Not so with the Cajun rendition of the beast. Turning effort is radically decreased, and running hard along the Dragon with its 318 turns in 11 miles, there is probably no other place in the world where this is going to be more noticeable. The bike just tips in and lifts back up with little more than a thought, and the difference is almost as radical as riding a Superbike with 16.5 inch rims after riding one with stock 17-inchers.

While on the subject of radical, just take a look at the brake setup and take a deep breath. There is absolutely no need for any more brakes on the street, and I can't think of too many people who would need more on the track. The way these things send the digital speedometer numbers back to zero is like being smacked between the eyes with a length of two-by-four. Performing a few quick stops from speed, I made a mental note to start doing push ups and checked the inside of my helmet to make sure I didn't have a nosebleed. Sourced from GP Tech, the AP Racing system uses two master cylinders and dual radial-mount pistons to push the brake fluid through Goodridge lines to the four-piston calipers. These clamp down on 320mm full floating rotors and use race-compound Ferodo pads.

Sure you d have to get another mortgage to buy it  but the JJP-R1 will get grab the attention of beautiful women who instinctively want to pose on it.
Sure you'd have to get another mortgage to buy it, but the JJP-R1 will get grab the attention of beautiful women who instinctively want to pose on it.
What is so cool about this system is, one master cylinder and one piston work on each disc, which means in the event of brake failure you are still going to have one disc working. Also, you can adjust the lever to your required hand position, and set how hard or soft you want the initial travel. Essentially making it an adjustable 17mm-20mm setup, all the way soft would be the same as having a 17mm piston, and hard would be the 20mm. Very trick stuff. Out back, a stock R1 caliper and pads squeeze a Wave rotor, with a good bit of lever travel before lock up.

Attached to the rear wheel, a Vortex sprocket carries a 520 Regina chain, and Doug tells me the bike is running stock gearing. He also reels off some of the other parts used on the bike: windscreen; carbon fiber side panels and front and rear fenders; STM slipper clutch from Lockhart Phillips; rear-sets; titanium brake bolts; and brake light banjo from GP Tech. Just listening to him go through the grocery list of parts makes me realize just how much thought and preparation have gone into this motorcycle.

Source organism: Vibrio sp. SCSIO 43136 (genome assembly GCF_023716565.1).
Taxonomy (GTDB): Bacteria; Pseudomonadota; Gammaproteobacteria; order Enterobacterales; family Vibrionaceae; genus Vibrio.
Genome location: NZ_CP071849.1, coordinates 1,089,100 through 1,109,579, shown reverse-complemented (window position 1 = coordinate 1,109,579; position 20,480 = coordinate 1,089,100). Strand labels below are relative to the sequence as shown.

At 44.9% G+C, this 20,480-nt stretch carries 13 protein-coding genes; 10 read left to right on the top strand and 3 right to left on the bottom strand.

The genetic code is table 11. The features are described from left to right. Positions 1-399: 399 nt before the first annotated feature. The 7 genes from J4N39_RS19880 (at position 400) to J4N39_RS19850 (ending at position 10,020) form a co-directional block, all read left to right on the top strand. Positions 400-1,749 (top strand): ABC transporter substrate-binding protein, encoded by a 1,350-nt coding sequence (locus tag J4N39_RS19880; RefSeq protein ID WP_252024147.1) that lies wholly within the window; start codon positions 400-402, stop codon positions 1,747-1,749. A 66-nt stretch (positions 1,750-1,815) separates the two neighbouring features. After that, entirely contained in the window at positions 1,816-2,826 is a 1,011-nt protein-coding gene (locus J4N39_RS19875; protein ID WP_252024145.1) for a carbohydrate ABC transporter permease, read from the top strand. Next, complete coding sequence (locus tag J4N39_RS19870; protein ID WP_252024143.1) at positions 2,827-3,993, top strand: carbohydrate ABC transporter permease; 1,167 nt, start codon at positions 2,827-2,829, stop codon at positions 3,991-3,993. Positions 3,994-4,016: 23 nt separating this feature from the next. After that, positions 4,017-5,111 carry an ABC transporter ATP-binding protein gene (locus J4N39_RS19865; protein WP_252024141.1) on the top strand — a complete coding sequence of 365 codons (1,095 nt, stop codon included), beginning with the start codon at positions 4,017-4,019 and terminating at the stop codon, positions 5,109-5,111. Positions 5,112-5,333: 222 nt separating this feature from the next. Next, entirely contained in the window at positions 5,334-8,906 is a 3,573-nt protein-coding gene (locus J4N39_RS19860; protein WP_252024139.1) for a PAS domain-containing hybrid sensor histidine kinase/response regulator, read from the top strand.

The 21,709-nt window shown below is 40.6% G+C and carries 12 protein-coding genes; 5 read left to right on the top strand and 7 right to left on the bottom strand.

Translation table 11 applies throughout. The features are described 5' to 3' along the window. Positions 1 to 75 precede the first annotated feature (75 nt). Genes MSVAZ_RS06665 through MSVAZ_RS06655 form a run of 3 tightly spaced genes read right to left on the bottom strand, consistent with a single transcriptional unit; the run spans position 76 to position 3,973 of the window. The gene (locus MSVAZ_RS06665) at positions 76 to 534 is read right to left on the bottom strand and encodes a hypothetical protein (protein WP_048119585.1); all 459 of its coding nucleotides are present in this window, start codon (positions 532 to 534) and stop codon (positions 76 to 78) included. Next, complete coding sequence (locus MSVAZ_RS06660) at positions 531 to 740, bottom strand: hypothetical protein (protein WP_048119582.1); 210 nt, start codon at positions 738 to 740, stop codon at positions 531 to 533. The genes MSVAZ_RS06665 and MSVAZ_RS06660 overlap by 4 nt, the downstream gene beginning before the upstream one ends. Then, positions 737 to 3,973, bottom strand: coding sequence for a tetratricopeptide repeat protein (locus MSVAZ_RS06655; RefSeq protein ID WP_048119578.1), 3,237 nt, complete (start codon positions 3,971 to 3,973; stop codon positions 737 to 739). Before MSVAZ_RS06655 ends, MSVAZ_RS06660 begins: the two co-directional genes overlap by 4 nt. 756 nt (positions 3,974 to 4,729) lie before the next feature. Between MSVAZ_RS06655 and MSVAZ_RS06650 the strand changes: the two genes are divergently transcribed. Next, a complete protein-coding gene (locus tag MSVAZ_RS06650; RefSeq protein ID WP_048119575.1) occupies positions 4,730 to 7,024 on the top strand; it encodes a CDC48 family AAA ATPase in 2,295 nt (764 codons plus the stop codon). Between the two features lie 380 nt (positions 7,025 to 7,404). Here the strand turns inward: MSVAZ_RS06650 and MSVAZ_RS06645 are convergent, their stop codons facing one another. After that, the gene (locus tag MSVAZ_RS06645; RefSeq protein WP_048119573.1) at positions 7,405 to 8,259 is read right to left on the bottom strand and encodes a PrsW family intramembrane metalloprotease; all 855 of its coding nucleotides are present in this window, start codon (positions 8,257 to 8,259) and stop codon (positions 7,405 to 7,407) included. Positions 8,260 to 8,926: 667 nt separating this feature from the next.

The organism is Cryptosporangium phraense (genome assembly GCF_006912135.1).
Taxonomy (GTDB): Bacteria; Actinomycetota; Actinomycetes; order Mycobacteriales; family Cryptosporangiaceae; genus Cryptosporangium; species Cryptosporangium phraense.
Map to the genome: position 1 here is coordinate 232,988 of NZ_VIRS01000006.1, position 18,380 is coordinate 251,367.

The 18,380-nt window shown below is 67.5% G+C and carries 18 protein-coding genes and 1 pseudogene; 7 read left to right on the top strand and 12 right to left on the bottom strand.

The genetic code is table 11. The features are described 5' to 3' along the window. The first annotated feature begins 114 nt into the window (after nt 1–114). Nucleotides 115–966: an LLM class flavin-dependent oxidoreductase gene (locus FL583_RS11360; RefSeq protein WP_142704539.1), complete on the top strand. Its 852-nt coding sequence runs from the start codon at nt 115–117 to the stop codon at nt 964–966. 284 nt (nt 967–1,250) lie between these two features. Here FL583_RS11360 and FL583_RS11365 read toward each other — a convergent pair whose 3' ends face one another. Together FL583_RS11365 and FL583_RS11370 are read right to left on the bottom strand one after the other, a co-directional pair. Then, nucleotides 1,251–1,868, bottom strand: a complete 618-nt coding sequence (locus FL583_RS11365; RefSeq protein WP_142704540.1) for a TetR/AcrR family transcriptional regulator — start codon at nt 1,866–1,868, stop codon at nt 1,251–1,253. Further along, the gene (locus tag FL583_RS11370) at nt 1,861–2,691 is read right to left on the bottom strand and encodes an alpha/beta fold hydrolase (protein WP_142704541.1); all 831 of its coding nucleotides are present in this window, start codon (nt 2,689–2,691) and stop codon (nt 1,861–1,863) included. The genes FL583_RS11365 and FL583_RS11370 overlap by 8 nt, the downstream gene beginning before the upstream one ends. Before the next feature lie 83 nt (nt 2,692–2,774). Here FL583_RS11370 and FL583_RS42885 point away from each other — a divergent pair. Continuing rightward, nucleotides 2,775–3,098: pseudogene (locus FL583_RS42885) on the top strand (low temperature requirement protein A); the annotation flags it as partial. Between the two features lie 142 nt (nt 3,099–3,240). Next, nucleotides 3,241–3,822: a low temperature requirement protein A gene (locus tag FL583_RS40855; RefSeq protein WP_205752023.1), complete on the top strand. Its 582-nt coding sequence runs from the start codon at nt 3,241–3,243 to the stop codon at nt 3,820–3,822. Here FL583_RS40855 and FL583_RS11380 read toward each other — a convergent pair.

Doug tells me he sourced the BPD quick-shift system from Mat Mladin's former crew chief Ammar Bazzaz. It's one of my favorite parts of the bike. Requiring nothing more than a tap of your foot to select the next cog, it makes short shifting up through the gears an absolute pleasure. At full throttle and high revs all you do is hit the shifter, and for perfect changes at lower rpm roll off the throttle a tad before making your shift. Just adding to the ease with which the JJP-R1 devours the tarmac, it is going straight to the top of my "gotta have one" list.

Out under the hot North Carolina sun among the many sportbikes enjoying the Dragon as I put my notebook away, Jamie is still getting his ear bent. With an American Superbike championship, two Supersport titles, two Suzuki Cup championships and a reputation as one of America's hardest riding road racers, to meet Jamie you would never know. Quietly spoken, and incredibly modest about his incredible achievements, Jamie lets his results on the track and the motorcycles he builds do the talking for him.

The reason the JJPR1 is so enjoyable to ride is the certain knowledge that you are at the controls of the finest equipment available.
The reason the JJPR1 is so enjoyable to ride is the certain knowledge that you are at the controls of the finest equipment available.
Our new race-replica hero, on the other hand, is obviously a legend in his own mind and more than willing to share his greatness with anyone in earshot. His stock machine with bold "look at me" graphics shows that he probably couldn't appreciate a quietly understated machine like the JJP-R1: A machine that has been built to satisfy the true performance motorcycle connoisseur who simply won't accept anything but the best and can afford the lofty $38,900 price tag for a seriously well-sorted bit of exotica.

With the day beginning to slip away, I get back into the hot seat of the JJP-R1 and fire the beast to life. Listening to the low growling from the pipes, it is time to head back down US 28 for my last ride. Ahead of me the road is empty and for the next half hour I enjoy the unequaled experience of carving along one of the finest motorcycling roads in America. Beneath me, the JJP-R1 is devouring the road, totally within its limits, and I know I could be riding so much harder if I wanted to. And it is this knowing that you are riding on the finest equipment available that makes the experience so incredible, because, "if you have to ask, you don't get it."

Jamie James Productions: Phone: 828/683-2538


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Comments
manny -wwow  October 21, 2009 11:35 AM
speechless but i lik the bike better